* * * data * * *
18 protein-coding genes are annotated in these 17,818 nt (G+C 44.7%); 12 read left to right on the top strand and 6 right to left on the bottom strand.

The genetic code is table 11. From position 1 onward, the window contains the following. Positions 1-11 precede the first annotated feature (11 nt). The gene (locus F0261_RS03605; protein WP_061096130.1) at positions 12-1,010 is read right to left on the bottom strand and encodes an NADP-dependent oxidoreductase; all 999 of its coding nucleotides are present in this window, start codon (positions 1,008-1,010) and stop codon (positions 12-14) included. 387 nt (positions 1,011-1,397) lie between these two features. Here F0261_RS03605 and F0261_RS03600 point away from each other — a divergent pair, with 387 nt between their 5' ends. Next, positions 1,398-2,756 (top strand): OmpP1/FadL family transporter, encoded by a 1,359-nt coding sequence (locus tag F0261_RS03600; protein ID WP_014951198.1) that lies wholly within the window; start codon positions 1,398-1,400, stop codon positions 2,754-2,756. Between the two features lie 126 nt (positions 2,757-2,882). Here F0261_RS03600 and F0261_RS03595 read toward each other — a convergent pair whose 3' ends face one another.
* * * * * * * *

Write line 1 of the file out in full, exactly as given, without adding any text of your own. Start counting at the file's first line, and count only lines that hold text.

18 protein-coding genes are annotated in these 17,818 nt (G+C 44.7%); 12 read left to right on the top strand and 6 right to left on the bottom strand.